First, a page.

I came to understand that our children learn throughout their lives, and while early intervention was important, Alex wasn’t going to suffer if I stopped trying to achieve everything immediately. I learned that by focusing on our family as a whole, and everyone having their needs met, Alex would actually be better off as a result.

I recognised the skills and resources that we already have as a family and how we can achieve so much more, and be happier as a whole, if we tap into those resources. I learned that it wasn’t about doing more but being smart about how we include activities within our daily routines.

It opened my eyes to see therapy for what it was – about setting goals and using the expertise of our therapist to work towards them. I realised that I was trying to do so much without a clear picture of what we wanted to achieve. Now and Next gave me the tools to set a vision and achieve goals, to learn how to work with therapists, and how to voice my priorities.

Along the way, I have also learned that therapy sessions aren’t the be-all and end-all. We can be creative and do activities as a family that have a therapeutic benefit – like going to the playground and climbing the monkey bars or the rock-climbing wall – and that this is just as beneficial as sitting at a table playing with theraputty for hand strengthening. And a lot more fun, too!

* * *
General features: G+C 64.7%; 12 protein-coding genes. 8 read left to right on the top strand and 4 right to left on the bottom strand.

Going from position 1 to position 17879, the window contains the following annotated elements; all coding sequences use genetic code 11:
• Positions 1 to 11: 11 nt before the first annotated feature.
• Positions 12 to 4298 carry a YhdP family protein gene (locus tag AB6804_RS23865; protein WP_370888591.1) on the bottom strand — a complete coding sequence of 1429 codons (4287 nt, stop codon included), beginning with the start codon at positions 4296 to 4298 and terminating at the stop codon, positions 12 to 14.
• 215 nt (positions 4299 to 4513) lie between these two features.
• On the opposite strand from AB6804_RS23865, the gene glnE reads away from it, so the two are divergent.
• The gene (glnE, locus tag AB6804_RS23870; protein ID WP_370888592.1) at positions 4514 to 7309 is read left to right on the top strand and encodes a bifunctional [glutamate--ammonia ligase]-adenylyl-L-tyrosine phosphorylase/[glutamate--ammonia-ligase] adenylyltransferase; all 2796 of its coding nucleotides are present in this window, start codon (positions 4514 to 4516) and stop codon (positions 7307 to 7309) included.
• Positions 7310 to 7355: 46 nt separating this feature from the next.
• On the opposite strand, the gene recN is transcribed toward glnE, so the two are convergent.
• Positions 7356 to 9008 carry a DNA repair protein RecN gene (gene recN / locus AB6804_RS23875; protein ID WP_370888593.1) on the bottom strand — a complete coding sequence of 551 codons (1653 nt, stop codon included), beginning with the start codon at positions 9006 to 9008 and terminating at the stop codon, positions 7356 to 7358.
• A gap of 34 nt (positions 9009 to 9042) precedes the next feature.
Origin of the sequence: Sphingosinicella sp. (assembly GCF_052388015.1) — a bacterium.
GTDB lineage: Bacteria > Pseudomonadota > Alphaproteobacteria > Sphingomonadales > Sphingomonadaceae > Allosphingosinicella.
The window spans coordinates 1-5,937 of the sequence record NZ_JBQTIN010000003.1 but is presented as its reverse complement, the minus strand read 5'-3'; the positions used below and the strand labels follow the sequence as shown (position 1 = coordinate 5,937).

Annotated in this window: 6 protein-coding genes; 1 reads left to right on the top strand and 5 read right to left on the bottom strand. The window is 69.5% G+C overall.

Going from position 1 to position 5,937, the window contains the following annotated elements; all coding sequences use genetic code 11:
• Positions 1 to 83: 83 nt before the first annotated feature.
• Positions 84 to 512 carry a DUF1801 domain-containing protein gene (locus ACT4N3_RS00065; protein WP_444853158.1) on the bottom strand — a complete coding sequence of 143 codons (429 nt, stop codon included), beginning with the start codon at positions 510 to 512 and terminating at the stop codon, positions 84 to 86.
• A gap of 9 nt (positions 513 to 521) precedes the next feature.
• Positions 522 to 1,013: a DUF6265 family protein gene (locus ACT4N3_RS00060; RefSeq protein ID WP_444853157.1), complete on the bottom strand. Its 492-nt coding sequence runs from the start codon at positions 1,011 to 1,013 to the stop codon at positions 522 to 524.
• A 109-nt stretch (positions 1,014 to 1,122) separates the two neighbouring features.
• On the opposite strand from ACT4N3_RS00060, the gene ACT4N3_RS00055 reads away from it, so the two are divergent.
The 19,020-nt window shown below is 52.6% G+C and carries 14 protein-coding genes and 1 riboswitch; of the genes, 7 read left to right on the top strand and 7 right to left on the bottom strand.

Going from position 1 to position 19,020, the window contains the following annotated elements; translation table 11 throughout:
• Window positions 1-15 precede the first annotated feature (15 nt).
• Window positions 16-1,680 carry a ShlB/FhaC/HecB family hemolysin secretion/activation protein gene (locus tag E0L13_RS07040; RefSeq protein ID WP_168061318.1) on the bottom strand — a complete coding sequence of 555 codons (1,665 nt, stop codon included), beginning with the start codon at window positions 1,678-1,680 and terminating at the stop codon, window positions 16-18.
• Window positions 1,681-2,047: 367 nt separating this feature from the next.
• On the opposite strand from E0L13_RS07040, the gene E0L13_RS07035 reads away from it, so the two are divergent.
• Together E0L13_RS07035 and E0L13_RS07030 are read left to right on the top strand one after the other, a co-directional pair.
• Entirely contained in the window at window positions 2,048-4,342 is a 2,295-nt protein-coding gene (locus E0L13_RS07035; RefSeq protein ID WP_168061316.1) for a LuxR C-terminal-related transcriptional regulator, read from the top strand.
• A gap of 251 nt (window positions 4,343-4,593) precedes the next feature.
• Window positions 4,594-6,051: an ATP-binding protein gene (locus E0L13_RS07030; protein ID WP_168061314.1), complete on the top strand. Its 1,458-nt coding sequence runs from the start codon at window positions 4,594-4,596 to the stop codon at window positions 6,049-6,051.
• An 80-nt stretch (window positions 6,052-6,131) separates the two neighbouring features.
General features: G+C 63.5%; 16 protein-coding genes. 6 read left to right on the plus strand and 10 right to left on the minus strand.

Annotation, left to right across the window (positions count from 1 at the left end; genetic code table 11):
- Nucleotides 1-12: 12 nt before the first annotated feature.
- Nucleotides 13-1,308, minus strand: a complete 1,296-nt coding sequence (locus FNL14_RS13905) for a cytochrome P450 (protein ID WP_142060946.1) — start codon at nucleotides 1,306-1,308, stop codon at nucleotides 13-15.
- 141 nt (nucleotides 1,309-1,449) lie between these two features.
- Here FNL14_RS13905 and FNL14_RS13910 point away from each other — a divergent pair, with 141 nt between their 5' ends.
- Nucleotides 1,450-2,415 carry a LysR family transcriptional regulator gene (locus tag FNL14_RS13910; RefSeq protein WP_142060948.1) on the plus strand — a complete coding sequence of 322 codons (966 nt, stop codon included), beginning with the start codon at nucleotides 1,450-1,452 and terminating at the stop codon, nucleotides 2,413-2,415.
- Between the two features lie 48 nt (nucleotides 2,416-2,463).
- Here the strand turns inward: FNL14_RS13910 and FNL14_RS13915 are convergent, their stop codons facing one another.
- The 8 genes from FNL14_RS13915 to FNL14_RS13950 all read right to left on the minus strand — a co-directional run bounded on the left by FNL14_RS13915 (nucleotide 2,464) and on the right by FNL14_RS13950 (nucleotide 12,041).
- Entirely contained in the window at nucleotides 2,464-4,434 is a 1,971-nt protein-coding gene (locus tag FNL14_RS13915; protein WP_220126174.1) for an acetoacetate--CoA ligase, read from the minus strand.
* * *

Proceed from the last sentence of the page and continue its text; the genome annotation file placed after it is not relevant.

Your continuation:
These days, I often attend sessions with our therapists by myself to speak freely, discuss challenges and learn strategies that I can take home and implement without needing to take Alex to every session. This is working really well now that all three are at school. I now share what I have learned with other families as a peer worker.

We talk to our kids about Williams syndrome, what it means for Alex and for us as a family. We talk about Alex’s strengths, like how he knows everyone’s name at school or why he loves music, dancing and making people laugh. These are some of the positives of Williams syndrome. We also talk about how Alex finds it hard to manage his emotions when he gets angry or frustrated when he can’t do something with his hands. That is also Williams syndrome.